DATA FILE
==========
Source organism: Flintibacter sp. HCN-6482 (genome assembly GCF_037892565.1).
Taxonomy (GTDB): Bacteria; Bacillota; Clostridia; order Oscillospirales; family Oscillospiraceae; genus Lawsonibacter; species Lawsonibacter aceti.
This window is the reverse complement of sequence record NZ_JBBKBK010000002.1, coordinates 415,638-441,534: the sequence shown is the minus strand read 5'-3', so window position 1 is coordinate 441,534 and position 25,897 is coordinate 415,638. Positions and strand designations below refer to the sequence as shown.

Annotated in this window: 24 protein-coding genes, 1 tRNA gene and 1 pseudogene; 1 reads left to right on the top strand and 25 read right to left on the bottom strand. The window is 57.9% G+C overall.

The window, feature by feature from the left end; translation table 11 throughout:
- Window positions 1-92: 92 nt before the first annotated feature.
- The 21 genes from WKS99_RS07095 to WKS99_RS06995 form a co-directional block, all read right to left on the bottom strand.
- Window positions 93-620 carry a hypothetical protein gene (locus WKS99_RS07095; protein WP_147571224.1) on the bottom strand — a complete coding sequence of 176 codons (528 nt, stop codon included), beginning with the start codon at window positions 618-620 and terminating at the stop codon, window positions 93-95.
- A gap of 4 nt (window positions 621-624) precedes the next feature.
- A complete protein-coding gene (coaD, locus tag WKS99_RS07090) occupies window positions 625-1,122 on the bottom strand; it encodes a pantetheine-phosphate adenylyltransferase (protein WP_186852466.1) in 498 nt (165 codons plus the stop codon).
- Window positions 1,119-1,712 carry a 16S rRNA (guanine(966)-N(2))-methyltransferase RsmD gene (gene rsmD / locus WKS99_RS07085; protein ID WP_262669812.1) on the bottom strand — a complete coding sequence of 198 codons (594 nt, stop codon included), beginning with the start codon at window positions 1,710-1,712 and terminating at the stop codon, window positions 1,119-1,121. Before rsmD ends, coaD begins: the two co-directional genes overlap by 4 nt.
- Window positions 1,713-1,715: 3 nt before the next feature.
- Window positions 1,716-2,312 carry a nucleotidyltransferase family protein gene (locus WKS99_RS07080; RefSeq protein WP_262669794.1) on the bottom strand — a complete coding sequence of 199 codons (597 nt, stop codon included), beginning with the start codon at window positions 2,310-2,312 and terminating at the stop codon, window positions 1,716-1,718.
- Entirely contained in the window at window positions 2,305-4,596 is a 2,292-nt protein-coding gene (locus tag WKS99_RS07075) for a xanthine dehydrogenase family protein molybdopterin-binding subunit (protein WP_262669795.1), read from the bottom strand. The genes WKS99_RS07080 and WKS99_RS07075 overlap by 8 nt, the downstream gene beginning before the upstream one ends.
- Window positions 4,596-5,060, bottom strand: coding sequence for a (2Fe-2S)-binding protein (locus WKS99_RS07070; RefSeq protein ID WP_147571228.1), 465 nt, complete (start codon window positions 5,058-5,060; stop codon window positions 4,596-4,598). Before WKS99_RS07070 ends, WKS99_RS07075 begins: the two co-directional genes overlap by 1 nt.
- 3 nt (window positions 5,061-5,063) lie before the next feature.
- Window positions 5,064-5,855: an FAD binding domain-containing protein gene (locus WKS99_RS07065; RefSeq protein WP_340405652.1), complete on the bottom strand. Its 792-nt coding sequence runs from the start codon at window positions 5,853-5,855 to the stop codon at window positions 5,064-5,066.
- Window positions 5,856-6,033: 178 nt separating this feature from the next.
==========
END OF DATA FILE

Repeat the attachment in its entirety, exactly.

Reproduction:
Source organism: Flintibacter sp. HCN-6482 (genome assembly GCF_037892565.1).
Taxonomy (GTDB): Bacteria; Bacillota; Clostridia; order Oscillospirales; family Oscillospiraceae; genus Lawsonibacter; species Lawsonibacter aceti.
This window is the reverse complement of sequence record NZ_JBBKBK010000002.1, coordinates 415,638-441,534: the sequence shown is the minus strand read 5'-3', so window position 1 is coordinate 441,534 and position 25,897 is coordinate 415,638. Positions and strand designations below refer to the sequence as shown.

Annotated in this window: 24 protein-coding genes, 1 tRNA gene and 1 pseudogene; 1 reads left to right on the top strand and 25 read right to left on the bottom strand. The window is 57.9% G+C overall.

The window, feature by feature from the left end; translation table 11 throughout:
- Window positions 1-92: 92 nt before the first annotated feature.
- The 21 genes from WKS99_RS07095 to WKS99_RS06995 form a co-directional block, all read right to left on the bottom strand.
- Window positions 93-620 carry a hypothetical protein gene (locus WKS99_RS07095; protein WP_147571224.1) on the bottom strand — a complete coding sequence of 176 codons (528 nt, stop codon included), beginning with the start codon at window positions 618-620 and terminating at the stop codon, window positions 93-95.
- A gap of 4 nt (window positions 621-624) precedes the next feature.
- A complete protein-coding gene (coaD, locus tag WKS99_RS07090) occupies window positions 625-1,122 on the bottom strand; it encodes a pantetheine-phosphate adenylyltransferase (protein WP_186852466.1) in 498 nt (165 codons plus the stop codon).
- Window positions 1,119-1,712 carry a 16S rRNA (guanine(966)-N(2))-methyltransferase RsmD gene (gene rsmD / locus WKS99_RS07085; protein ID WP_262669812.1) on the bottom strand — a complete coding sequence of 198 codons (594 nt, stop codon included), beginning with the start codon at window positions 1,710-1,712 and terminating at the stop codon, window positions 1,119-1,121. Before rsmD ends, coaD begins: the two co-directional genes overlap by 4 nt.
- Window positions 1,713-1,715: 3 nt before the next feature.
- Window positions 1,716-2,312 carry a nucleotidyltransferase family protein gene (locus WKS99_RS07080; RefSeq protein WP_262669794.1) on the bottom strand — a complete coding sequence of 199 codons (597 nt, stop codon included), beginning with the start codon at window positions 2,310-2,312 and terminating at the stop codon, window positions 1,716-1,718.
- Entirely contained in the window at window positions 2,305-4,596 is a 2,292-nt protein-coding gene (locus tag WKS99_RS07075) for a xanthine dehydrogenase family protein molybdopterin-binding subunit (protein WP_262669795.1), read from the bottom strand. The genes WKS99_RS07080 and WKS99_RS07075 overlap by 8 nt, the downstream gene beginning before the upstream one ends.
- Window positions 4,596-5,060, bottom strand: coding sequence for a (2Fe-2S)-binding protein (locus WKS99_RS07070; RefSeq protein ID WP_147571228.1), 465 nt, complete (start codon window positions 5,058-5,060; stop codon window positions 4,596-4,598). Before WKS99_RS07070 ends, WKS99_RS07075 begins: the two co-directional genes overlap by 1 nt.
- 3 nt (window positions 5,061-5,063) lie before the next feature.
- Window positions 5,064-5,855: an FAD binding domain-containing protein gene (locus WKS99_RS07065; RefSeq protein WP_340405652.1), complete on the bottom strand. Its 792-nt coding sequence runs from the start codon at window positions 5,853-5,855 to the stop codon at window positions 5,064-5,066.
- Window positions 5,856-6,033: 178 nt separating this feature from the next.